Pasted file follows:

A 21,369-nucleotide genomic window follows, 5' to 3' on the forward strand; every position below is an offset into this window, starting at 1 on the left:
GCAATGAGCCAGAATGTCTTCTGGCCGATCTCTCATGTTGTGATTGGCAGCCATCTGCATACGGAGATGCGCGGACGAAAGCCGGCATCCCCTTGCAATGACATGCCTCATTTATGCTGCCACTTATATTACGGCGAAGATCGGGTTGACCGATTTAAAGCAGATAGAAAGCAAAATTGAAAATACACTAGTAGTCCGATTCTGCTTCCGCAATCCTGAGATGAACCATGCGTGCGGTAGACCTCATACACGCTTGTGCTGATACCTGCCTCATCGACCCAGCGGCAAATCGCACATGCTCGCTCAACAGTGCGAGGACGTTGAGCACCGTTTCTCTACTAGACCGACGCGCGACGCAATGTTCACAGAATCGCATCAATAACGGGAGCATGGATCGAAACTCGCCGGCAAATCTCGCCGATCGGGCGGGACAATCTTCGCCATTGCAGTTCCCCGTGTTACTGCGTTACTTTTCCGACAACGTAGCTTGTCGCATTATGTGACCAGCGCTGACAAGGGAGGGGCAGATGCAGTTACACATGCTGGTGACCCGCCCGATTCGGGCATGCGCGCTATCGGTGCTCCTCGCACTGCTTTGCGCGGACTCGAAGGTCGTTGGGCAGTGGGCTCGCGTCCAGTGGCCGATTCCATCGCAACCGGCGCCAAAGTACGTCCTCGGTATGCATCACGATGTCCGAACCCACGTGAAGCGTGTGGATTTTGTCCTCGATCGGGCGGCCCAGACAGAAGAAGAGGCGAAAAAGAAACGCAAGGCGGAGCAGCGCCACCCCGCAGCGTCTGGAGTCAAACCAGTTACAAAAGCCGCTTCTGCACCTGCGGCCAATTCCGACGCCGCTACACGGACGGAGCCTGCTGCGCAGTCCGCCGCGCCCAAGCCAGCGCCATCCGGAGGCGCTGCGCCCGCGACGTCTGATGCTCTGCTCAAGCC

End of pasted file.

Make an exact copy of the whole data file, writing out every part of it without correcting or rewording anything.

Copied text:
A 21,369-nucleotide genomic window follows, 5' to 3' on the forward strand; every position below is an offset into this window, starting at 1 on the left:
GCAATGAGCCAGAATGTCTTCTGGCCGATCTCTCATGTTGTGATTGGCAGCCATCTGCATACGGAGATGCGCGGACGAAAGCCGGCATCCCCTTGCAATGACATGCCTCATTTATGCTGCCACTTATATTACGGCGAAGATCGGGTTGACCGATTTAAAGCAGATAGAAAGCAAAATTGAAAATACACTAGTAGTCCGATTCTGCTTCCGCAATCCTGAGATGAACCATGCGTGCGGTAGACCTCATACACGCTTGTGCTGATACCTGCCTCATCGACCCAGCGGCAAATCGCACATGCTCGCTCAACAGTGCGAGGACGTTGAGCACCGTTTCTCTACTAGACCGACGCGCGACGCAATGTTCACAGAATCGCATCAATAACGGGAGCATGGATCGAAACTCGCCGGCAAATCTCGCCGATCGGGCGGGACAATCTTCGCCATTGCAGTTCCCCGTGTTACTGCGTTACTTTTCCGACAACGTAGCTTGTCGCATTATGTGACCAGCGCTGACAAGGGAGGGGCAGATGCAGTTACACATGCTGGTGACCCGCCCGATTCGGGCATGCGCGCTATCGGTGCTCCTCGCACTGCTTTGCGCGGACTCGAAGGTCGTTGGGCAGTGGGCTCGCGTCCAGTGGCCGATTCCATCGCAACCGGCGCCAAAGTACGTCCTCGGTATGCATCACGATGTCCGAACCCACGTGAAGCGTGTGGATTTTGTCCTCGATCGGGCGGCCCAGACAGAAGAAGAGGCGAAAAAGAAACGCAAGGCGGAGCAGCGCCACCCCGCAGCGTCTGGAGTCAAACCAGTTACAAAAGCCGCTTCTGCACCTGCGGCCAATTCCGACGCCGCTACACGGACGGAGCCTGCTGCGCAGTCCGCCGCGCCCAAGCCAGCGCCATCCGGAGGCGCTGCGCCCGCGACGTCTGATGCTCTGCTCAAGCC